Utne Reader's library is abuzz with a steady flow of 1,500 magazines, newsletters, journals, weeklies, zines, and other lively dispatches from the cultural front that are rarely found at big-box bookstores, newsstands, or even online. So we share the highlights (and occasional lowlights) of what's landing in our library each week in 'From the Stacks.' Check in every Friday for the latest edition.
The Daily Constitutional is not like other art magazines. For one thing, it's not published in a highfalutin art-scene city, hailing instead from Richmond, Virginia. For another, it provides more space for artists' writings than for their works; the Daily Constitutional is not a glossy, expensive showcase with strategically placed white-space. Editor in chief John Henry Blatter explained his vision in the inaugural issue, published just over a year ago: '[W]e artists seldom write about our art and art-making in a forum that is readily available to anyone else.' Such exposition has become the domain of critics, theorists, and gallery owners. But fret not -- the Daily Constitutional doesn't get bogged down in academic art-speak either. The current issue (#3) is a down-to-earth grab bag of paintings, photographs, letters, and prose contributed by more than 25 artists. At the back of the magazine, do what you will with 10 nearly blank pages crowned by random words like 'hot poop' and 'scuttlebutt.' -- Danielle Maestretti
Tabloid photographs of celebrities toting newly adopted babies might serve to publicize adoption, but they don't convey the complex and joyful realities of adopting a child. That is where Adoptive Families steps in to do essential work. A 2006 Utne Independent Press Award nominee for best lifestyle coverage, the bimonthly packs plenty of expert advice on subjects from transracial parenting to special medical concerns for adoptive parents, and its 'Growing Up Adopted' pages are indexed neatly by age group. The magazine also shines as a forum for personal narrative. The January/February issue includes reflections from a single mother, soon-to-be-50, on adopting eight years earlier; a birthmother who arranged to spend special time with her newborn; and a couple who decided to adopt for a second time. Two pages of reader-submitted snapshots (read: an adorable array of adopted faces) make the sense of community palpable. -- Julie Hanus
Last week marked the bittersweet arrival of the final issue of the Journal of Pesticide Reform. In its 26 years, the magazine has tirelessly advocated against harmful chemicals as the voice of the Northwest Coalition for Alternatives to Pesticides (NCAP), based in Eugene, Oregon. The closing cover of the Winter issue pays homage to artist Mary Rounds with a collection of her past illustrations. Inside, a letter from Executive Director Norma Grier ushers out the title with a look back at the journal's evolution and the people who have contributed to it along the way. This spring, NCAP will introduce a new quarterly newsletter -- The NaySprayer -- to serve as an update on the efforts of the NCAP and its members. Lamenting readers will still be able to enjoy the beneficial fact sheets and articles that marked the JPR by visiting www.pesticide.org. -- Elizabeth Ryan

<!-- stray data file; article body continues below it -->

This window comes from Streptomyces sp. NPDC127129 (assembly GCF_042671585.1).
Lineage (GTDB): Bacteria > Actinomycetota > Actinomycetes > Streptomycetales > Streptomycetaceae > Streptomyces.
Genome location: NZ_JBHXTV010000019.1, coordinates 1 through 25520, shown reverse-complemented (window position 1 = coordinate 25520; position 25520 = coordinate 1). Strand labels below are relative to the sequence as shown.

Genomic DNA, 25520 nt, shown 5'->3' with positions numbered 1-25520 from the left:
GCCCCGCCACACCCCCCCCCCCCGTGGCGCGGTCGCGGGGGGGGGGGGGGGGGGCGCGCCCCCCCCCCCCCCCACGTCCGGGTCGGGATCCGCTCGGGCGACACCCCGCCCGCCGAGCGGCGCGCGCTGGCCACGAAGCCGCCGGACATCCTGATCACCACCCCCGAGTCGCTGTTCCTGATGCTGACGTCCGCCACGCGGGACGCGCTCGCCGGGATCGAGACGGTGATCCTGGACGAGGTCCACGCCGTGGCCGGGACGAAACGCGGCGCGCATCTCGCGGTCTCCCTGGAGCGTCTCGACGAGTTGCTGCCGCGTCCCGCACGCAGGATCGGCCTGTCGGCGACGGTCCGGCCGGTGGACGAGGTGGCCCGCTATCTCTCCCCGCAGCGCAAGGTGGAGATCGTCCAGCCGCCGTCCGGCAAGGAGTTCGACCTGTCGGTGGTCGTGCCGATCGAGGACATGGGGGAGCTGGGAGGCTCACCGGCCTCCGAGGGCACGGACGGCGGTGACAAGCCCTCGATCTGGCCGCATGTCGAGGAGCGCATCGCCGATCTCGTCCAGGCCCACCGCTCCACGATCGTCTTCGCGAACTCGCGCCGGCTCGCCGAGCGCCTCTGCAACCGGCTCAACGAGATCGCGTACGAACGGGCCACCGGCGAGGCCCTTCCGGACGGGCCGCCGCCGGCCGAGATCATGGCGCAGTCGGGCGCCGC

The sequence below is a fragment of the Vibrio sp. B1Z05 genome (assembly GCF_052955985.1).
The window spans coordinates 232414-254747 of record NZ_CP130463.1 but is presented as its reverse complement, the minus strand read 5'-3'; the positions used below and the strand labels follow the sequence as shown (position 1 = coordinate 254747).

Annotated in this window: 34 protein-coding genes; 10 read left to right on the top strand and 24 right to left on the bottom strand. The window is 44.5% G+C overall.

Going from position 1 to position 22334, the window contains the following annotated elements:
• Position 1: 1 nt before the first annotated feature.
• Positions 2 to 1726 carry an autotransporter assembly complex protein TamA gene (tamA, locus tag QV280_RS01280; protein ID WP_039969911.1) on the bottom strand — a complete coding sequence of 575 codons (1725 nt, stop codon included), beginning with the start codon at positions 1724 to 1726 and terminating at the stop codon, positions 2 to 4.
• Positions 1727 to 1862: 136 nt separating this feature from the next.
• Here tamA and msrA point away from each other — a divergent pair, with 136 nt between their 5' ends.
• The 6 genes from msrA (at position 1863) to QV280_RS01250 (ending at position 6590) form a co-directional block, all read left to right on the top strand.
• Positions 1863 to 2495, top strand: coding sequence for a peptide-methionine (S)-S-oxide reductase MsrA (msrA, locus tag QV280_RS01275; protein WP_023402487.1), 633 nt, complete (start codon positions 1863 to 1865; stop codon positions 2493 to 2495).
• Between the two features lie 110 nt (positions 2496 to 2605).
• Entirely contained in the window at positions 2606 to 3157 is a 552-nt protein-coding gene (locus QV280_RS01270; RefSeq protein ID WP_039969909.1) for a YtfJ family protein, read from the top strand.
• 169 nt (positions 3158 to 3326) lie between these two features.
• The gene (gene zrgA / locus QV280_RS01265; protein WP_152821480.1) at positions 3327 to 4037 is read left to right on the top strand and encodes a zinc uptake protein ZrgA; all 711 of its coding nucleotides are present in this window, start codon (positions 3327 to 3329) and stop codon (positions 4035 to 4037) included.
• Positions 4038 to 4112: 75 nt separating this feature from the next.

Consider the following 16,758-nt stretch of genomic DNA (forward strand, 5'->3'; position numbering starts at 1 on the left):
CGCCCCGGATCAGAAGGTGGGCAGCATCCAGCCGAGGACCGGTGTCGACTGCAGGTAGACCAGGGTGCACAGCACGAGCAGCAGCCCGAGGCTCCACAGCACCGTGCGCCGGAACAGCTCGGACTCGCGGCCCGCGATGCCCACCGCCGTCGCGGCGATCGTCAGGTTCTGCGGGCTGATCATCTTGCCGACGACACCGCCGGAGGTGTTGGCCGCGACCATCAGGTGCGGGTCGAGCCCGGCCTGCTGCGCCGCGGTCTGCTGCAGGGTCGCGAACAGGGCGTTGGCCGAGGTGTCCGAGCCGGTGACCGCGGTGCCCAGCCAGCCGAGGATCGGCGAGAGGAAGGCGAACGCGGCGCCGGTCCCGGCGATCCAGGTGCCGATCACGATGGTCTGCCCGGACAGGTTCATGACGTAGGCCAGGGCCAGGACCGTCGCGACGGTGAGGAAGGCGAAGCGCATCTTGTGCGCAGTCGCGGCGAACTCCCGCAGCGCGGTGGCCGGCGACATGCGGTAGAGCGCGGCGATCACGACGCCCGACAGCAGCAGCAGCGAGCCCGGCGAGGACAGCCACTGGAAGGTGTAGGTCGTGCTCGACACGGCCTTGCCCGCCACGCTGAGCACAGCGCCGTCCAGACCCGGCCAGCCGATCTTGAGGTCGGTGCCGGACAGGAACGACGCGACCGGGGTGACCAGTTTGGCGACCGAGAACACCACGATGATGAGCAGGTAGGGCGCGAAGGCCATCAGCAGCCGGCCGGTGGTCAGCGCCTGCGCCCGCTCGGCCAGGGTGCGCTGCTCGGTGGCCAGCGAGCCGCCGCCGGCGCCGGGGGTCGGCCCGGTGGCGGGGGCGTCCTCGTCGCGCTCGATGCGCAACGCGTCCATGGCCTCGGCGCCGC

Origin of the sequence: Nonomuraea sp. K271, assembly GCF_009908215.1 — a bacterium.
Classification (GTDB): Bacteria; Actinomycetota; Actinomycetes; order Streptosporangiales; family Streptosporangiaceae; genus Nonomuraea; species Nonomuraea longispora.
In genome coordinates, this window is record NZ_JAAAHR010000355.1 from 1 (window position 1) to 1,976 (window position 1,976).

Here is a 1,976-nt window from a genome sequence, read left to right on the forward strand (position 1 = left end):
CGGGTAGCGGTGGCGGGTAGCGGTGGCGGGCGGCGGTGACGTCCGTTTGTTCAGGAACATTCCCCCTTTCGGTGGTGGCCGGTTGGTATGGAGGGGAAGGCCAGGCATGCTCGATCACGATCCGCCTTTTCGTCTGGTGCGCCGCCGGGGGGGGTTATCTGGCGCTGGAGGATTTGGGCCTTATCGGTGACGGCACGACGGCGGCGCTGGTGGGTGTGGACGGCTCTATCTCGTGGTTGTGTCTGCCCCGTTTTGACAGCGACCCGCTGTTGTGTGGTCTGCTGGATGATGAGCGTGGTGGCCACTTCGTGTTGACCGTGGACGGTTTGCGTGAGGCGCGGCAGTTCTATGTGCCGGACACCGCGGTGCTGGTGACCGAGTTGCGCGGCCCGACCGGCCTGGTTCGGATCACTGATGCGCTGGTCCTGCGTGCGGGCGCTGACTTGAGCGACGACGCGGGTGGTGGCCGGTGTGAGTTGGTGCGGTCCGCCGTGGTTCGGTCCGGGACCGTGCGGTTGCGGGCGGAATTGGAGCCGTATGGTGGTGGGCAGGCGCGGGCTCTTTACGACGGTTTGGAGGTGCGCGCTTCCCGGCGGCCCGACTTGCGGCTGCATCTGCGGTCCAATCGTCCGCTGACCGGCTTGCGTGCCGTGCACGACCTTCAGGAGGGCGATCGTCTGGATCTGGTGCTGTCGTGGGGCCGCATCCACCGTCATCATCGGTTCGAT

It must be a hard time right now for the editors of the Weekly Standard. Launched in 1995 in the midst of the 'Gingrich Revolution,' this bastion of conservative thought appears to be reeling from the loss of Republican control in both houses of Congress. In response, the editors have chosen for their cover what must be the worst picture ever taken of new House Speaker Nancy Pelosi. Inside the issue, Fred Barnes tries to make the best of waning Republican control in Washington by waxing prophetic about President Bush's newfound chance to use the veto. In the coming congressional term, Barnes believes, there will be 'limited bipartisanship -- very limited.' Elsewhere, Mackubin Thomas Owens wonders if the United States could have actually won the Vietnam War, and Whitney Blake profiles Secretary of Labor Elaine Chao, the only member of Bush's cabinet who has managed to hold her position for the past six years. -- Bennett Gordon
DIAGRAM magazine's second print anthology, DIAGRAM.2, elegantly unites poetry, prose, and schematic illustrations largely taken from years three and four of DIAGRAM's online magazine. I was taken with images like the mechanical hat tipper and 'Success Chart of Spring and Summer Collars,' which details once-fashionable collar styles. Several mysterious technical illustrations look as though they could've come from physics textbooks. The poetry and prose intermingled with these images often read like orchestrations of decontextualized memories that, pulled together, take on new, vivid meaning. Edited by Ander Monson, DIAGRAM.2 captures in a single volume the wonderfully distracting experience of browsing an old bookstore's shelves. -- Evelyn Hampton
Meena is a literary magazine written in both Arabic and English. According to the publication's English-language website, 'The word 'meena' means port, or port-of-entry, in Arabic, and that is exactly what we would like Meena to be: a port between our cities, our countries, our languages, our cultures.' Meena is based in the port cities of New Orleans and Alexandria, Egypt. ?By a terrible coincidence, both locations were recently affected by water disasters: Hurricane Katrina, and a Red Sea ship accident near Alexandria in which more than 1,000 people died. Meena's second issue, filled with poetry, prose, essays, an interview, and visual art, is devoted to water -- not only as a destructive element but one that connects us all. -- Evelyn Hampton